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Sri Lanka: Can Tamil Tigers go on without their leader?

The military said it shot dead Vellipulai Prabhakaran Monday, a day after the rebels admitted defeat in their 26-year war.

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But after the peace process broke down in 2006, President Mahinda Rajapakse made annihilating Tamil Tiger rebels its priority. He hiked the island's military budget to $1.7 billion for the 2009 fiscal year, nearly 5 percent of the gross domestic product. He also intensified recruitment of soldiers across the island and re-recruited war deserters by granting them amnesty if they returned to the frontlines.

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Mr. Rajapakse claimed his actions were necessary given his enemy was one of the world's fiercest armed separatist group.

In recent months, the LTTE suffered severe reverses in the battlefield as the military hemmed rebels into an ever shrinking sliver of land on the eastern coast. On Sunday LTTE official Selvarasa Pathmanathan admitted in a statement that "the battle has reached its bitter end" and that group had "decided to silence our guns."

The military has trumpeted its success in the 26-year war. "Sri Lankan armed forces have militarily defeated the LTTE and freed the nation from three decades of terror," Lt. Gen. Sarath Fonseka, the head of the Sri Lankan Army said in a statement issued on the island nation's defense website.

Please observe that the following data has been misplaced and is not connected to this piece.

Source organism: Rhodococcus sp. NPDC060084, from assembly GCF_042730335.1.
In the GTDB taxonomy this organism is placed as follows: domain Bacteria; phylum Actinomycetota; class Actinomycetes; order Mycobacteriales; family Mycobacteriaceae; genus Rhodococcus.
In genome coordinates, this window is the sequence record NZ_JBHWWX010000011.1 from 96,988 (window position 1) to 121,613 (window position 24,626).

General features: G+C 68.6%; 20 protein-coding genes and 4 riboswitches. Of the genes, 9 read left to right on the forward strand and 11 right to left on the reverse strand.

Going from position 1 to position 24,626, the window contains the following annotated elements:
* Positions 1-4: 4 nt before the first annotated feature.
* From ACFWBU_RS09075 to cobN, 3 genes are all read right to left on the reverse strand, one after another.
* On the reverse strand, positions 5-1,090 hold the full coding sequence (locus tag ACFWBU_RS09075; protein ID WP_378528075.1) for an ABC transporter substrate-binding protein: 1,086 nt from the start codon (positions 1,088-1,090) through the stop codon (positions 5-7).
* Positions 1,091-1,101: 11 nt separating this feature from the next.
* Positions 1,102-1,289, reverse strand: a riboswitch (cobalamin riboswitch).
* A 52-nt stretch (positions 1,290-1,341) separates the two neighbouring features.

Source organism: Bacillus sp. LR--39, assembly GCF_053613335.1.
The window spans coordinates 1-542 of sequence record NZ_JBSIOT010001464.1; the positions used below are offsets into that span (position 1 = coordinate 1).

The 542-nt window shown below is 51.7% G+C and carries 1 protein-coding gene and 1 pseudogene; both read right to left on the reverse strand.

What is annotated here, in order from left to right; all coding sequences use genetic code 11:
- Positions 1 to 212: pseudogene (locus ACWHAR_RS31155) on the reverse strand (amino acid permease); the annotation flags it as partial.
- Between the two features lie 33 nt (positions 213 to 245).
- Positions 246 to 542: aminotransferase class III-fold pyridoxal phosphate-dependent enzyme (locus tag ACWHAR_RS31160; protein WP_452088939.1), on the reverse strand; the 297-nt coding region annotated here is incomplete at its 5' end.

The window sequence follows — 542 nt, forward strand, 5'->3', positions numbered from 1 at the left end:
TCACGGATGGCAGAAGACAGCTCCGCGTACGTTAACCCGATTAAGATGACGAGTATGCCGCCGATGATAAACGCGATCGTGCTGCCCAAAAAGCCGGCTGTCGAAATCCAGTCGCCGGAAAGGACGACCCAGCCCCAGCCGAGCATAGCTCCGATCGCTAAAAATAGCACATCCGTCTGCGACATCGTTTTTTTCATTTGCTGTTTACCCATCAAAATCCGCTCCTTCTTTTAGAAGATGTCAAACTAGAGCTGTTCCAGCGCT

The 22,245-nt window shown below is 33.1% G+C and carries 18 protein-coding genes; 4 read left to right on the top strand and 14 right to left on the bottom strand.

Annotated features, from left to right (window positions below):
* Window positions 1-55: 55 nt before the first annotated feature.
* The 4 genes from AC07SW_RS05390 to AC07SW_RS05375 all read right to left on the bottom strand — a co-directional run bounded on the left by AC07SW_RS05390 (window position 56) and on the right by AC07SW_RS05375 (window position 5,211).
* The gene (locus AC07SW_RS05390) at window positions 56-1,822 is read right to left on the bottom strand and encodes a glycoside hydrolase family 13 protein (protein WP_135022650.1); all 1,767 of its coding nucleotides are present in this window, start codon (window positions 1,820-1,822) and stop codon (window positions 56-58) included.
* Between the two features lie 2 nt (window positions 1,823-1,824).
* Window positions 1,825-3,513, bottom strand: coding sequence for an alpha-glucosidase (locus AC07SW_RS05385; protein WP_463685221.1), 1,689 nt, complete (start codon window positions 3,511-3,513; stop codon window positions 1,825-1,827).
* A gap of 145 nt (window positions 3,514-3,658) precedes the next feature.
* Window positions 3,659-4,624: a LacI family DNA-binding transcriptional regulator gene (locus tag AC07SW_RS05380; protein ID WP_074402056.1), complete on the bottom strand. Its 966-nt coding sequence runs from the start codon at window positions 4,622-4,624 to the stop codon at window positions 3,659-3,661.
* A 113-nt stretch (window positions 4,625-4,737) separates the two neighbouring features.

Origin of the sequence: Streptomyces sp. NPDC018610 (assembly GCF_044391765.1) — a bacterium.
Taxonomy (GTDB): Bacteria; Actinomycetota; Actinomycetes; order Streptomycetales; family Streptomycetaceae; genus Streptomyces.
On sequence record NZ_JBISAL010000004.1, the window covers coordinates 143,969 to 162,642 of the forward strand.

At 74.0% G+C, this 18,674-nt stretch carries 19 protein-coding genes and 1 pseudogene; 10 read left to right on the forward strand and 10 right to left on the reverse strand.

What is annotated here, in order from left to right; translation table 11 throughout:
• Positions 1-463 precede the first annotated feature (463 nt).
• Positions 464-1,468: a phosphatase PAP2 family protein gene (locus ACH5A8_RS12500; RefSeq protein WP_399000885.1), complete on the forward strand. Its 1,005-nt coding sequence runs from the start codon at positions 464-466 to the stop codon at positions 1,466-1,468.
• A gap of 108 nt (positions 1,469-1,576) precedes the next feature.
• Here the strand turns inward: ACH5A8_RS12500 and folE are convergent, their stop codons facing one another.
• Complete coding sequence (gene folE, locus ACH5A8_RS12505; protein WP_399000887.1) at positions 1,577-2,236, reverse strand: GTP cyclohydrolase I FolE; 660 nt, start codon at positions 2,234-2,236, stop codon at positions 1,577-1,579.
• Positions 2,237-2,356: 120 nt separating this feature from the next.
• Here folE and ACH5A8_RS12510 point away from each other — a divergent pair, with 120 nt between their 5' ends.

Next steps

The main challenge now, analysts say, is to work out a negotiated settlement for Sri Lanka's Tamil community, who make up 18 percent of the population, and on whose behalf the Tamil Tigers claim to be fighting.

"The military phase of the war will end soon, and Sri Lanka will witness a post-conflict phase," says Paikiasothy Saravanamuttu, executive director of the Colombo-based Centre for Policy Alternatives. "Now work must begin to give Tamils must be given democratic space."

The Sri Lankan government has yet to announce a blueprint for such a negotiated settlement with Tamils.

"Only after the dust of the LTTE's military defeat settles will the Sri Lankan Tamil community get an opportunity to assess where it is, the nature and extent of the political space available, and what shape its politics could take," says Jayadeva Uyangoda, the head of the political science department at Colombo University.

Meanwhile, Sri Lanka's humanitarian crisis continues to raise international concern. More than 250,000 people people have fled from the war zone since January – 25,000 of these since mid-May alone. Mr. Saravanamuttu says concerns remain whether the country is equipped to handle the pouring out of such an overwhelming number of displaced people.

On Monday, the European Union called for an independent investigation into the alleged war crimes committed by both sides in recent months of fighting.

Questions also remain over whether remaining rebels could wage a low-level insurgency in Sri Lanka.

Even if so, it may not be a realistic threat if the LTTE's top-rung leadership has been wiped out in the current phase of fighting, says Saravanamuttu. "LTTE without its leadership can't do very much."

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